German Commission: Safeguarding Digital Sovereignty of Europe is Ethical Responsibility

The Germans are ahead of other countries when it comes to data ethics and responsible use of data and AI. The government established a Data Ethics Commission in 2018 and has published and opinion on data ethics covering both data and algorithmic systems. It is foresighted and take into account many aspects – especially regarding AI  –  which are not regulated today.  Get the gist of it below.

The commission holds the view that regulation is necessary, and cannot be replaced by ethical principles – but also states that not everything that is relevant from an ethical perspective can and should be enshrined in legislation. Regulation must not unduly inhibit technological and social innovation and dynamic market growth.

The Data Ethics Commission believes that the state has a particular responsibility to develop and enforce ethical benchmarks for the digital sphere that reflect this value system and that excessive dependence on others turns a nation into a rule taker rather than a rule maker, e.g. by private corporations that are exempt from democratic legitimacy and oversight.

“Embarking on efforts to safeguard the digital sovereignty of Germany and Europe in the long term is therefore not only a politically far-sighted necessity, but also an expression of ethical responsibility,” according to the opinion.

The Data Perspective

In the opinion of the Data Ethics Commission, responsible data governance must be guided by the following data ethics principles:

  • Foresighted responsibility: Possible future cumulative effects, network effects and effects of scale, technological developments and changing actor constellations must be taken into account when gauging the potential impact of collecting, processing and forwarding data on individuals or the general public.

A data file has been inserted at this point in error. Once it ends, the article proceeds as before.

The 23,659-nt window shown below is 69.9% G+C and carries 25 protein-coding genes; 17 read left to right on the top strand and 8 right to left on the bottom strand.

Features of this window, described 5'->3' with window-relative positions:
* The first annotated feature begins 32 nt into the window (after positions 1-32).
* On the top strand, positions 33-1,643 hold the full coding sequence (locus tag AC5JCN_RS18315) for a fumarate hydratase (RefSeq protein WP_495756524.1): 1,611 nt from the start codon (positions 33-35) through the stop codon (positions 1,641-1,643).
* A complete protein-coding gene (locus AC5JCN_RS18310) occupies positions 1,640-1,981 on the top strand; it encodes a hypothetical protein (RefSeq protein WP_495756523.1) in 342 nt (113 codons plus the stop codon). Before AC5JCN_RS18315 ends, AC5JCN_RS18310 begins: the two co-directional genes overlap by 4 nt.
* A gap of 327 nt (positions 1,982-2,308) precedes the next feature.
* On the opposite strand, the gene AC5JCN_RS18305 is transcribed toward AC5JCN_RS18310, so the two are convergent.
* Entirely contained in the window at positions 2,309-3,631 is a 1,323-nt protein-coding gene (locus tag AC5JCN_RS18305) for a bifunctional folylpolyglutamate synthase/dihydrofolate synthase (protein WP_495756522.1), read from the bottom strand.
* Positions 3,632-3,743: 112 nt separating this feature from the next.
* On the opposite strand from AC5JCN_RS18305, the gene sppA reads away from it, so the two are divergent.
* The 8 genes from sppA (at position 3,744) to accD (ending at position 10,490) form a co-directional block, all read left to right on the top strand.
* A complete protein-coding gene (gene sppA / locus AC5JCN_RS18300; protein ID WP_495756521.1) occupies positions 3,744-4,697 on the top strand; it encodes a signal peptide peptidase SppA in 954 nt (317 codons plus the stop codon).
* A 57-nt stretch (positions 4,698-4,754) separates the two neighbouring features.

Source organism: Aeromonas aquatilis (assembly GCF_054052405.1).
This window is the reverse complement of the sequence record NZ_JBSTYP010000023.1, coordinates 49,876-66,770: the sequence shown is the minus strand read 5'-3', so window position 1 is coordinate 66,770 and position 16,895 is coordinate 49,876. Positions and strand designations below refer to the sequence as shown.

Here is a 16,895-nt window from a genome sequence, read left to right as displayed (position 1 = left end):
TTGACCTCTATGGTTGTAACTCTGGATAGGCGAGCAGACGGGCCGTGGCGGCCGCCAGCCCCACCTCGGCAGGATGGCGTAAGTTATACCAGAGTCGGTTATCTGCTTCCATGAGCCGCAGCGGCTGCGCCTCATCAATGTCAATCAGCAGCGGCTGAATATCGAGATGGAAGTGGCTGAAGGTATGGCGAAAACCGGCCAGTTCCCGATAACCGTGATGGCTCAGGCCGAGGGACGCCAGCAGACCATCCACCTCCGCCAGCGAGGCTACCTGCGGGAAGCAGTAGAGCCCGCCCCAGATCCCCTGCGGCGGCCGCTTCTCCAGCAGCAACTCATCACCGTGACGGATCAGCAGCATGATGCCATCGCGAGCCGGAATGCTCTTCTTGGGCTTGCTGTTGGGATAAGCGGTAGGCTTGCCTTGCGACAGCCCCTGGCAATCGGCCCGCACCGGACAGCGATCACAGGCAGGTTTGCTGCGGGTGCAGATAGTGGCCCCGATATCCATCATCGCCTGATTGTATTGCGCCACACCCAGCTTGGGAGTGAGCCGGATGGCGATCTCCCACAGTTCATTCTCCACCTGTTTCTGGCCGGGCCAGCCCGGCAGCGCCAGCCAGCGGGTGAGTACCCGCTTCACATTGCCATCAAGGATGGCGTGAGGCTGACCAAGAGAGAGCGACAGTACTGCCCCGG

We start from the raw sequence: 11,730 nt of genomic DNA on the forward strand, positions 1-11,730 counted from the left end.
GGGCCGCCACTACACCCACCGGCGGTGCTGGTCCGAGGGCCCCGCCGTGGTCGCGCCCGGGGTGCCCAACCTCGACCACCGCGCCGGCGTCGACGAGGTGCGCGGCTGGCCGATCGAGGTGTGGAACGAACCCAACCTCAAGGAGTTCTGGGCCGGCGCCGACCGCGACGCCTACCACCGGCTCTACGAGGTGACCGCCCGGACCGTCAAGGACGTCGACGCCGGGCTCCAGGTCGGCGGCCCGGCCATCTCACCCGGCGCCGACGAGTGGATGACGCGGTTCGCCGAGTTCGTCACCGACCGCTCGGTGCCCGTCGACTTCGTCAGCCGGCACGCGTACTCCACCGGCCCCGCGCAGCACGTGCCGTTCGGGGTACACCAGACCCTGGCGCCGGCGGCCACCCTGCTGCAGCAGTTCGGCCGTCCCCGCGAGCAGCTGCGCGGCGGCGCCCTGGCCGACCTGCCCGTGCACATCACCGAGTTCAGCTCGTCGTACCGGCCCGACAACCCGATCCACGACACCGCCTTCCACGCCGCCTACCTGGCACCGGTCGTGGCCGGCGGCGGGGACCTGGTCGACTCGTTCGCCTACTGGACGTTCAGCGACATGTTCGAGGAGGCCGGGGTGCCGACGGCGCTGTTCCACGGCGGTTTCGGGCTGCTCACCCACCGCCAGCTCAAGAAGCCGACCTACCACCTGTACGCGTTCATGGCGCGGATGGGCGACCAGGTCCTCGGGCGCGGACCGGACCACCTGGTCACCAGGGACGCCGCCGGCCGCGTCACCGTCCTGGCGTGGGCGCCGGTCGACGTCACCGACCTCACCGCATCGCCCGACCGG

• Respect for the rights of the parties involved: Parties who have been involved in the generation of data – whether as data subjects or in a different role – may have rights in relation to such data, and these rights must be respected. These rights could be requiring an economic share in profits derived with the help of the data.
  • Data use and data sharing for the public good: As a non-rivalrous resource, data can be duplicated and used in parallel by many different individuals for many different purposes, thereby furthering the public good.
  • Fit-for-purpose data quality: Responsible use of data includes ensuring a high level of data quality that is fit for the relevant purpose.
  • Risk-adequate level of information security: Data are vulnerable to external attacks, and it is difficult to recover them once they have gone astray. The stand- ard of information security applied must therefore be commensurate with the potential for risk inherent to the situation in question.
  • Interest-oriented transparency: Controllers must be prepared and in a position to account for their data-related activities. This requires appropriate documentation and transparency and, if necessary, a corresponding liability regime in place.

 What is Ethically Indefensible?        

Ethically indefensible uses of data is total surveillance, profiling that poses a threat to personal integrity, the targeted exploitation of vulnerabilities, addictive designs and dark patterns, methods of influencing political elections that are incompatible with the principle of democracy, vendor lock-in and systematic consumer detriment, and many practices that involve trading in personal data.

Recommendations from the Commission

  • take measures against the unethical use of data
  • enforce existing laws much harsher on especially the big market players – and when it comes to protecting children
  • flesh out existing law for example blacklist data-specific unfair contract terms or unfair commercial practices
  • make data authorities works closer together
  • don’t adapt anything like ‘data ownership’
  • don’t accept data to be provided in exchange for a service; consumers must be offered reasonable alternatives to releasing their data for commercial use, e.g. pay options